Ayesha Siddiqa, a renowned writer, said her book is a story of a world she (Fauzia) is seeing fast disappearing and “we must give a serious thought over issues she raised in her book.”

    Dr. Essa Daudpota, an environmentalist, said the book showed her deep passion for art and natural environment and any one can see nature through her eyes.

    Haris Khaliq, an intellectual, said Fauzia has brought activism and art together and there is a need to turn attention towards preservation of natural environment and promotion of local art and culture.

    Fauzia Minallah said ‘Chitarkari’ is the identity of the people of Gangar hills and in the process of exploring and promoting its respect, this ancient craft has become her identity too.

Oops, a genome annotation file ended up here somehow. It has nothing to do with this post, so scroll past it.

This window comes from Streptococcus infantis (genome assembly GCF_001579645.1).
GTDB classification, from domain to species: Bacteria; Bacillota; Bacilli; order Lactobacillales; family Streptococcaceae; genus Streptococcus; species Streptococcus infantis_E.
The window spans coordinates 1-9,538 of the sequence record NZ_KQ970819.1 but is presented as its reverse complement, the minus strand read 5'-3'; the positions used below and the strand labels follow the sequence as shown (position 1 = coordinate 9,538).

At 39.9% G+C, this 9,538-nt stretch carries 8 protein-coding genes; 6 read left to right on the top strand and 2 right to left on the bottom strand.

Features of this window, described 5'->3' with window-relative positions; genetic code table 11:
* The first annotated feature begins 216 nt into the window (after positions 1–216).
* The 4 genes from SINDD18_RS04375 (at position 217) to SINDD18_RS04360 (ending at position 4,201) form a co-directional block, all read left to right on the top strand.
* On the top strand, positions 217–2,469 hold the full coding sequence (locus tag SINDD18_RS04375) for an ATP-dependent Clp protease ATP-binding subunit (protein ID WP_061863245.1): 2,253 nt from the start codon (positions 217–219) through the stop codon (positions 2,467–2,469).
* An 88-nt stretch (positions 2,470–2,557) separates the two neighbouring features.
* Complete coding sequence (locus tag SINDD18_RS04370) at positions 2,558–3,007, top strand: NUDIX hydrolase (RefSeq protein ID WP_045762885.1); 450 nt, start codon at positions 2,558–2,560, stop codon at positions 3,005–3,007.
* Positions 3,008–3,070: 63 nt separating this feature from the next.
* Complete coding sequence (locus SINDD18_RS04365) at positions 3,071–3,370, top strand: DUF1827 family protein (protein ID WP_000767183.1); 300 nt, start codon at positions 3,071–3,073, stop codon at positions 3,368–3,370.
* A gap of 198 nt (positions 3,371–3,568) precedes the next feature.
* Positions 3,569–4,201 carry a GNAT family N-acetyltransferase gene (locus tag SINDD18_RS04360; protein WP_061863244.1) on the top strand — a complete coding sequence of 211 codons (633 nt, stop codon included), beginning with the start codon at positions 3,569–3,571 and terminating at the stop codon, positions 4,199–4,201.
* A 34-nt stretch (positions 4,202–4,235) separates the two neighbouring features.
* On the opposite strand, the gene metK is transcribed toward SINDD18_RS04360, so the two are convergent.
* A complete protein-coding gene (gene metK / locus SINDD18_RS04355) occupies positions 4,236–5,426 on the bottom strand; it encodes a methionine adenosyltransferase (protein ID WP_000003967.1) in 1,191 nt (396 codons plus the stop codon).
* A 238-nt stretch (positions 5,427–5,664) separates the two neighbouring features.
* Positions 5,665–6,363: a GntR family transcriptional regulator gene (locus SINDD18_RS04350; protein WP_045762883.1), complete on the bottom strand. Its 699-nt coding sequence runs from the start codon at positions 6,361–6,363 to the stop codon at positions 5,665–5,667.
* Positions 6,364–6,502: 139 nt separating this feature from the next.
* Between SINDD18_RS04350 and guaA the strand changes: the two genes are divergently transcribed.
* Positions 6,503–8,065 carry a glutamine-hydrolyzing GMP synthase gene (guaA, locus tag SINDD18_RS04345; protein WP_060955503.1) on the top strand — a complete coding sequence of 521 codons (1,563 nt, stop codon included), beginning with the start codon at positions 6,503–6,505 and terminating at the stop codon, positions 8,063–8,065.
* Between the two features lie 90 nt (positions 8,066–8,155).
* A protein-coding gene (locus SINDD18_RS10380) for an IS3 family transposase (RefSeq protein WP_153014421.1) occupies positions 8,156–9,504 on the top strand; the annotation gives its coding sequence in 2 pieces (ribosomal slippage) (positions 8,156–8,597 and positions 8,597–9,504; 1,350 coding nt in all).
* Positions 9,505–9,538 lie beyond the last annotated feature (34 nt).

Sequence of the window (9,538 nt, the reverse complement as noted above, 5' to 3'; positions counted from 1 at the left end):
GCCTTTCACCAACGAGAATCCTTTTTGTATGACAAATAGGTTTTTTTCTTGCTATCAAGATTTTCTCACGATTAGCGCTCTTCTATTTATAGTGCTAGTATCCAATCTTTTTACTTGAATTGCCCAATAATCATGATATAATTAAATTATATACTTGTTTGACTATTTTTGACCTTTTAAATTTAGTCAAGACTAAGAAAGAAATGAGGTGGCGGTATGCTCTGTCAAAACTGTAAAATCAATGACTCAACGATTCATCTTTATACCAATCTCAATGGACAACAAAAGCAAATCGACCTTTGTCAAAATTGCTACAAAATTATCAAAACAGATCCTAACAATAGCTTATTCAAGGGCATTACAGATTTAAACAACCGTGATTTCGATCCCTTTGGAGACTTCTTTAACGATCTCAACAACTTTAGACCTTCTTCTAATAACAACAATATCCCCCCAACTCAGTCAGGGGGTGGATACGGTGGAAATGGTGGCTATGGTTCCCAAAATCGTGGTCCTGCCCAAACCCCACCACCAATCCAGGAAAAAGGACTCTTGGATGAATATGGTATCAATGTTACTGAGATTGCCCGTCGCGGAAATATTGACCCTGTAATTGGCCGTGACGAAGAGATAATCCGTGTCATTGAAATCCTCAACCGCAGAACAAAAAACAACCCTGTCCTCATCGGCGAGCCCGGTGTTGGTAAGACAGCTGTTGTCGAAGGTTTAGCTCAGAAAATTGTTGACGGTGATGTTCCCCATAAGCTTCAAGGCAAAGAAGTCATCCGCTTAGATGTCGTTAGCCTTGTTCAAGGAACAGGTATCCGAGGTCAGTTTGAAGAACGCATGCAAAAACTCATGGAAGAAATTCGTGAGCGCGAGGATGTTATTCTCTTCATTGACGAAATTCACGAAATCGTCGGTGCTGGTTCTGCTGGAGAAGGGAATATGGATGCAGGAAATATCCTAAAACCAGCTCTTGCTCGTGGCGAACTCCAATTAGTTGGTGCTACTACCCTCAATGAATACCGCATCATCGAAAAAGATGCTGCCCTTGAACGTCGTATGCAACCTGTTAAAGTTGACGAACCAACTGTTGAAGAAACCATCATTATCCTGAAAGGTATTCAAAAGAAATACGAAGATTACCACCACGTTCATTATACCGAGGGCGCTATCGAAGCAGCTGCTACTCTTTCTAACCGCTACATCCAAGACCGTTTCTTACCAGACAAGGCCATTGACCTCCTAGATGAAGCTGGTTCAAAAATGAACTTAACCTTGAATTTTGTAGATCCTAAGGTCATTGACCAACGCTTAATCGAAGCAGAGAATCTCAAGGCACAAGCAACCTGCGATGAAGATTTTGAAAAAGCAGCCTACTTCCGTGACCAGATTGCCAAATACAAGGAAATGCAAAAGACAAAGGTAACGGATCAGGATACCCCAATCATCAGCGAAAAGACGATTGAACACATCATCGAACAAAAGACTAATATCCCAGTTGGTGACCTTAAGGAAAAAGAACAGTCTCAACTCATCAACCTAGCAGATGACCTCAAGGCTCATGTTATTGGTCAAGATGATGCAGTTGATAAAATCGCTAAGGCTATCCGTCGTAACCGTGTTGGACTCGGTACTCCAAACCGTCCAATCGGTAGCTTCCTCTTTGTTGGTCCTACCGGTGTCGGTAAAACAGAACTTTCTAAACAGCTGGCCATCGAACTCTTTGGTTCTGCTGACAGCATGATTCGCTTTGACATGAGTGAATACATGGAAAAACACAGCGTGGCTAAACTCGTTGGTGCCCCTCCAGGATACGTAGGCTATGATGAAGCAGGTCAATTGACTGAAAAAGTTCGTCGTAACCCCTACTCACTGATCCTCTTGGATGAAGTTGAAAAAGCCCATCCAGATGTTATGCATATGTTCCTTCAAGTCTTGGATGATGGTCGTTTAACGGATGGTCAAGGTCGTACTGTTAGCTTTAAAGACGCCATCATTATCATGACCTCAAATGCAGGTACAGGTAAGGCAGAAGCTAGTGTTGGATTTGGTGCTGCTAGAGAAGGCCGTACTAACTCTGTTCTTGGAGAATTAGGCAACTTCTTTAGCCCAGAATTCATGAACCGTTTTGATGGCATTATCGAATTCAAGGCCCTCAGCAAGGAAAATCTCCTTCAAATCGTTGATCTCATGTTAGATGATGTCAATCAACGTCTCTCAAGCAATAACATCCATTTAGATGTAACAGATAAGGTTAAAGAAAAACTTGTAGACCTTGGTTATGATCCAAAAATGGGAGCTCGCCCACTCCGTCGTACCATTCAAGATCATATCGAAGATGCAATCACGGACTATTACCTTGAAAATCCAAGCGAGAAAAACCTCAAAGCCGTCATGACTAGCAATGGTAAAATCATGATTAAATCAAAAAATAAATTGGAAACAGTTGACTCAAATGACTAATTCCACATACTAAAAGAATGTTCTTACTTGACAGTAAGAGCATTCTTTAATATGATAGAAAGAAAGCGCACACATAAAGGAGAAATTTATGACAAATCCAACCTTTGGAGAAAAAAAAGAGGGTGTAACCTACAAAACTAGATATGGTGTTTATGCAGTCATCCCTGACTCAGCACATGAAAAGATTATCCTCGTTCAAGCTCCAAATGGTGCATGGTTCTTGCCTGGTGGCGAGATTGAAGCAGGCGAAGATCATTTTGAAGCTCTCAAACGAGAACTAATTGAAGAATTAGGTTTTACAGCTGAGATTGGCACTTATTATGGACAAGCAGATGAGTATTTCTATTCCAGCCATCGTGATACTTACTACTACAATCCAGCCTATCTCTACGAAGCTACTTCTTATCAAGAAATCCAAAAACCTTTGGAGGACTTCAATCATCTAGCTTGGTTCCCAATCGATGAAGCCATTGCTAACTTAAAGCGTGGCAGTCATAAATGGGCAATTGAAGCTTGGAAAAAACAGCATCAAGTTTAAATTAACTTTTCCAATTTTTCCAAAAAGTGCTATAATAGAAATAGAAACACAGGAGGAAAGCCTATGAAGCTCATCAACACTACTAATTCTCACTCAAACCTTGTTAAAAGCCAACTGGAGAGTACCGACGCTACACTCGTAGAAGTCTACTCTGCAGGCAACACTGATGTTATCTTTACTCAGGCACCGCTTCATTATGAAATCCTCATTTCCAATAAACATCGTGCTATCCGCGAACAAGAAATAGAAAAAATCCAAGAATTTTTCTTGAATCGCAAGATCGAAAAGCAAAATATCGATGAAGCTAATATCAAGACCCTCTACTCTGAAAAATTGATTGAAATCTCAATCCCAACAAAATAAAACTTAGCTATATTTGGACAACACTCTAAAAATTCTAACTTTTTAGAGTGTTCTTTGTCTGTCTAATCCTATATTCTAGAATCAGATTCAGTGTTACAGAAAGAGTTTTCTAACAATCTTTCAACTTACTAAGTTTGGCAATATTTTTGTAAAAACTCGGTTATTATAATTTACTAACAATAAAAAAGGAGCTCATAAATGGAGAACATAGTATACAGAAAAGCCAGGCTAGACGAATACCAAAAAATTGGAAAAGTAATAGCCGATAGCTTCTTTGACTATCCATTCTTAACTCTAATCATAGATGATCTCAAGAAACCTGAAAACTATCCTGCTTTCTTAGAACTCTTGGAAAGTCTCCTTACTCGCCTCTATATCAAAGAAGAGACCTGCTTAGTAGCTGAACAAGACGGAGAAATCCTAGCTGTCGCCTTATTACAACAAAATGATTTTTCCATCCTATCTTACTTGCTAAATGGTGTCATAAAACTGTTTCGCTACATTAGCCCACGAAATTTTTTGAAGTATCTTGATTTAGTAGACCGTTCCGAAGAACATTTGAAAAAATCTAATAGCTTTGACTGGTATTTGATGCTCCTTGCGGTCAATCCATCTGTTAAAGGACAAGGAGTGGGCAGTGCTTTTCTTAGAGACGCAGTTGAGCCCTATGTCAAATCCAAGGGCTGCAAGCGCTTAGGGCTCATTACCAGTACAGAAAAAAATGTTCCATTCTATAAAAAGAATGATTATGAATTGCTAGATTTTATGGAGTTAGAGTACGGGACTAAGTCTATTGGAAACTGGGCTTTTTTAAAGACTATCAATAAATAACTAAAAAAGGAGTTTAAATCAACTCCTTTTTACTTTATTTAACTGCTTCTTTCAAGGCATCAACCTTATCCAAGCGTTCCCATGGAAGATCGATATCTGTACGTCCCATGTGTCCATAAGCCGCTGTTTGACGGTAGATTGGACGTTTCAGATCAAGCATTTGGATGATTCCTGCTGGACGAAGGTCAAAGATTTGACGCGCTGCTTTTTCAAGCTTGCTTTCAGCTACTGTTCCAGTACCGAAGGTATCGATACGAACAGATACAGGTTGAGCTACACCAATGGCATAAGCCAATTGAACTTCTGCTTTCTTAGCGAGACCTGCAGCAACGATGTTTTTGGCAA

“I have childhood memories of playing in the cemeteries of my parents’ village Sirikot in the Gangar hills, in Khyber-Pakhtunkhwa. By 1990 it was at the verge of extinction but I helped craftsmen find new market for this craft by designing different furniture items and promoted its respect among the villagers,” she said

  • Fauzia`s pursuit for identity

    By Jamal Shahid
    22 December 2010

    ISLAMABAD, Dec 21: Fauzia Minallah`s new book asks the question of what made us and who we are, a subject she has been interested in for many years. Illustrated with the writer and painter`s own photographs, its launch at the National Art Gallery Tuesday evening was interpreted as a timely reminder of those aspects of Pakistan`s past that deserved fuller recognition.